/// <param name="eventData">Current pointer data.</param>
        /// <param name="raycastResults">List of 'hits' to populate.</param>
        public void RaycastAll(PointerEventData eventData, List<RaycastResult> raycastResults)
            var modules = RaycasterManager.GetRaycasters();
            for (int i = 0; i < modules.Count; ++i)
                var module = modules[i];
                if (module == null || !module.IsActive())

                module.Raycast(eventData, raycastResults);


For each module, amount of candidate it could gather depends. In my case, the setting isn't wrong. I have allowed two. So it would get at least the background and one of the cookie provided that cookie can't ever overlap. 2 here is correct. And the raycaster gathered them in.

But the key is that raycastResults.Sort. Only the first one of sorted result will win and get invoked appropriate event handler.

You probably noticed your UI things always win and it didn't let the event go through anything under it. Well, things under it actually are gathered but after the sort the UI ones always win.

Raycast comparer

This is the destination for your raycast debugging needs. When something doesn't trigger as you expected.

private static int RaycastComparer(RaycastResult lhs, RaycastResult rhs)
    if (lhs.module != rhs.module)
        var lhsEventCamera = lhs.module.eventCamera;
        var rhsEventCamera = rhs.module.eventCamera;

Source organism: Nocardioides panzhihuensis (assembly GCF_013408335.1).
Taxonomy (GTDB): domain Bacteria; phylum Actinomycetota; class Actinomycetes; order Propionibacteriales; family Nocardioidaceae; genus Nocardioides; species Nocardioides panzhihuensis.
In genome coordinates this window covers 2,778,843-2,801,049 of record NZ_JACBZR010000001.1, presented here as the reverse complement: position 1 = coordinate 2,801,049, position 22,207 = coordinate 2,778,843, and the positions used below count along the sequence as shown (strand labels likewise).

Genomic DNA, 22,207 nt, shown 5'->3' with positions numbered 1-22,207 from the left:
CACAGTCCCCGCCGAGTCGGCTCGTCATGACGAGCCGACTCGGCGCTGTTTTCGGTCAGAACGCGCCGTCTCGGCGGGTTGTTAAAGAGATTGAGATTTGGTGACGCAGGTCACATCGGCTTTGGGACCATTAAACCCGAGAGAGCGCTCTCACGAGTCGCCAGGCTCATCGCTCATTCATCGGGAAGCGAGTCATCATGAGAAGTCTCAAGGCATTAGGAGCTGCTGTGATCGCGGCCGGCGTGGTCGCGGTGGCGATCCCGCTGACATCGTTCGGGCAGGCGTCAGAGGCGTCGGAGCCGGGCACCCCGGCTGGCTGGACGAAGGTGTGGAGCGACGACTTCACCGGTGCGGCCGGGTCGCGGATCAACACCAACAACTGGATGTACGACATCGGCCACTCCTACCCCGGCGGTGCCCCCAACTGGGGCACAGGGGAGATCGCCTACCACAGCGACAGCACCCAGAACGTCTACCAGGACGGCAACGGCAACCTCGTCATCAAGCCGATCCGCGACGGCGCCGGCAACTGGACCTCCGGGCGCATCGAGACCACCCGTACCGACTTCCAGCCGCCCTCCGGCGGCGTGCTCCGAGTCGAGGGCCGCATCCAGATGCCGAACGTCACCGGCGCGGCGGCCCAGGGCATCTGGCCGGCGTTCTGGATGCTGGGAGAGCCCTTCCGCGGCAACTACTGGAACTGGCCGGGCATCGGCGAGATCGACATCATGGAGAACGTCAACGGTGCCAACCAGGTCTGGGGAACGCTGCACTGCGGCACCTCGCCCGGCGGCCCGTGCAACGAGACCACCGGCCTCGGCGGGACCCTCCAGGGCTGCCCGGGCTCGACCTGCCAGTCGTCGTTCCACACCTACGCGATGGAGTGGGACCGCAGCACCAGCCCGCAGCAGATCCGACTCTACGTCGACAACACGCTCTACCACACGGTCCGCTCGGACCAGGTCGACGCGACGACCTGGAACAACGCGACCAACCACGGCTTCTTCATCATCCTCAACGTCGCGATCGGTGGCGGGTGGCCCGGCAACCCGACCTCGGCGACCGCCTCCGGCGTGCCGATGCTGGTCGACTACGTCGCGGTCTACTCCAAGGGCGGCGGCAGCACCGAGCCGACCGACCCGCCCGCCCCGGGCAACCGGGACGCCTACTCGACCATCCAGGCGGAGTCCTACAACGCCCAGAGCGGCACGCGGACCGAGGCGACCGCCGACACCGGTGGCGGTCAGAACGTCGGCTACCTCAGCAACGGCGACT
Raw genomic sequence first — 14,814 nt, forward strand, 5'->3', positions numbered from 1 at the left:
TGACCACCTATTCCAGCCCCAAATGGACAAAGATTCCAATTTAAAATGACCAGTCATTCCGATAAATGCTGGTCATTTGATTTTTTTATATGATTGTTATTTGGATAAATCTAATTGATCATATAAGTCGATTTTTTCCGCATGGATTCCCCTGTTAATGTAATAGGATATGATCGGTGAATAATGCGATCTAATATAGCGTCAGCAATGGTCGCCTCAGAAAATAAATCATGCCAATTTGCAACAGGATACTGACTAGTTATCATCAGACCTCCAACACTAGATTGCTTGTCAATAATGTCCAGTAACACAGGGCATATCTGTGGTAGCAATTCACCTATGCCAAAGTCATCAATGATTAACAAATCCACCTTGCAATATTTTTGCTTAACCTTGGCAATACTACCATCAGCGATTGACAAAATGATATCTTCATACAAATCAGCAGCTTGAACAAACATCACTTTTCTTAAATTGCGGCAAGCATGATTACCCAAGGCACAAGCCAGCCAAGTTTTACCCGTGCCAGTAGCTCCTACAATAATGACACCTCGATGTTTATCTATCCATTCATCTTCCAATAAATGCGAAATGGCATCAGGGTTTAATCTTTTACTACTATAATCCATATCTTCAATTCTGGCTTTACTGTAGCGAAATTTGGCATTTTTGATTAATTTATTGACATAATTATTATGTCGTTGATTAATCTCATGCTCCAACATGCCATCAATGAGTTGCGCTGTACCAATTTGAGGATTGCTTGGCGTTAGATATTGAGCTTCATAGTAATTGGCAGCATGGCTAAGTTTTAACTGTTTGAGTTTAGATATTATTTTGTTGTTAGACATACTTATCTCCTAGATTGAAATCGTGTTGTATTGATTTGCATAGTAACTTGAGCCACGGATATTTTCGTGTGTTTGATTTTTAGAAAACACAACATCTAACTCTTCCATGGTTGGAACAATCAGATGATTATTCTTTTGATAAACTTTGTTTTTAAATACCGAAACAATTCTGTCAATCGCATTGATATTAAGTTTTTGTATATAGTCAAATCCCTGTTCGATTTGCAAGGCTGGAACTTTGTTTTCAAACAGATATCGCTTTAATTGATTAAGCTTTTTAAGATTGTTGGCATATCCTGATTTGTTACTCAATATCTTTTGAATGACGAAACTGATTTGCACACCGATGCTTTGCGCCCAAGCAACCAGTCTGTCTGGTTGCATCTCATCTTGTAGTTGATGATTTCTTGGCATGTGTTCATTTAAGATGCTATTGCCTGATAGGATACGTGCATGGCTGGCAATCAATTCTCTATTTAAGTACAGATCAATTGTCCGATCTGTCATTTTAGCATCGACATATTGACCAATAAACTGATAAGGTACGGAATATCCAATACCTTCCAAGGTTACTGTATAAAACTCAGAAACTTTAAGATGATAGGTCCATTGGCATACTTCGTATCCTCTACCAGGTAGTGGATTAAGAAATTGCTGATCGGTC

if (lhsEventCamera != null && rhsEventCamera != null && lhsEventCamera.depth != rhsEventCamera.depth)
            // need to reverse the standard compareTo
            if (lhsEventCamera.depth < rhsEventCamera.depth)
                return 1;
            if (lhsEventCamera.depth == rhsEventCamera.depth)
                return 0;

            return -1;

        if (lhs.module.sortOrderPriority != rhs.module.sortOrderPriority)
            return rhs.module.sortOrderPriority.CompareTo(lhs.module.sortOrderPriority);

        if (lhs.module.renderOrderPriority != rhs.module.renderOrderPriority)
            return rhs.module.renderOrderPriority.CompareTo(lhs.module.renderOrderPriority);

    if (lhs.sortingLayer != rhs.sortingLayer)
        // Uses the layer value to properly compare the relative order of the layers.
        var rid = SortingLayer.GetLayerValueFromID(rhs.sortingLayer);
        var lid = SortingLayer.GetLayerValueFromID(lhs.sortingLayer);
        return rid.CompareTo(lid);

    if (lhs.sortingOrder != rhs.sortingOrder)
        return rhs.sortingOrder.CompareTo(lhs.sortingOrder);

    // comparing depth only makes sense if the two raycast results have the same root canvas (case 912396)
    if (lhs.depth != rhs.depth && lhs.module.rootRaycaster == rhs.module.rootRaycaster)
        return rhs.depth.CompareTo(lhs.depth);

    if (lhs.distance != rhs.distance)
        return lhs.distance.CompareTo(rhs.distance);

    return lhs.index.CompareTo(rhs.index);

It is a series of return. That means this is a steps with earlier one having priority over. If we go through each one, surely we could debug anything!

Event camera

Raycast begins from a camera. Which camera has closer to you depth, then that wins the sort.

Raycaster kind priority